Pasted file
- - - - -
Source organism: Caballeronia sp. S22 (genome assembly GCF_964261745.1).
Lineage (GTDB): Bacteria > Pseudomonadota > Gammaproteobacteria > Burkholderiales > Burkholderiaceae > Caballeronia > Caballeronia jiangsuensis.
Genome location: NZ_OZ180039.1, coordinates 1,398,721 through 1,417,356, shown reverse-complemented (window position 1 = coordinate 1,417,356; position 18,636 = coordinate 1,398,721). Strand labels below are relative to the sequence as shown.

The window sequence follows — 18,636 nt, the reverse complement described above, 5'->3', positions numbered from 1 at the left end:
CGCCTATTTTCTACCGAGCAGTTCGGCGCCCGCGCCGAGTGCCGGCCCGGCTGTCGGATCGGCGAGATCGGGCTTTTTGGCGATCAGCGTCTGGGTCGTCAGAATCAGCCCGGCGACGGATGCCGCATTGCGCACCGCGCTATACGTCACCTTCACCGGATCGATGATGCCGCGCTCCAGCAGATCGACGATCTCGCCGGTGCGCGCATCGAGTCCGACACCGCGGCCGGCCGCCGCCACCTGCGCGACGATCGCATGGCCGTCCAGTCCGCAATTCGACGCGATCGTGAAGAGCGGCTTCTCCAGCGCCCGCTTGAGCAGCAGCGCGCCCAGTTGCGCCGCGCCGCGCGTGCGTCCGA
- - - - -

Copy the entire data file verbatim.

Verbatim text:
Source organism: Caballeronia sp. S22 (genome assembly GCF_964261745.1).
Lineage (GTDB): Bacteria > Pseudomonadota > Gammaproteobacteria > Burkholderiales > Burkholderiaceae > Caballeronia > Caballeronia jiangsuensis.
Genome location: NZ_OZ180039.1, coordinates 1,398,721 through 1,417,356, shown reverse-complemented (window position 1 = coordinate 1,417,356; position 18,636 = coordinate 1,398,721). Strand labels below are relative to the sequence as shown.

The window sequence follows — 18,636 nt, the reverse complement described above, 5'->3', positions numbered from 1 at the left end:
CGCCTATTTTCTACCGAGCAGTTCGGCGCCCGCGCCGAGTGCCGGCCCGGCTGTCGGATCGGCGAGATCGGGCTTTTTGGCGATCAGCGTCTGGGTCGTCAGAATCAGCCCGGCGACGGATGCCGCATTGCGCACCGCGCTATACGTCACCTTCACCGGATCGATGATGCCGCGCTCCAGCAGATCGACGATCTCGCCGGTGCGCGCATCGAGTCCGACACCGCGGCCGGCCGCCGCCACCTGCGCGACGATCGCATGGCCGTCCAGTCCGCAATTCGACGCGATCGTGAAGAGCGGCTTCTCCAGCGCCCGCTTGAGCAGCAGCGCGCCCAGTTGCGCCGCGCCGCGCGTGCGTCCGA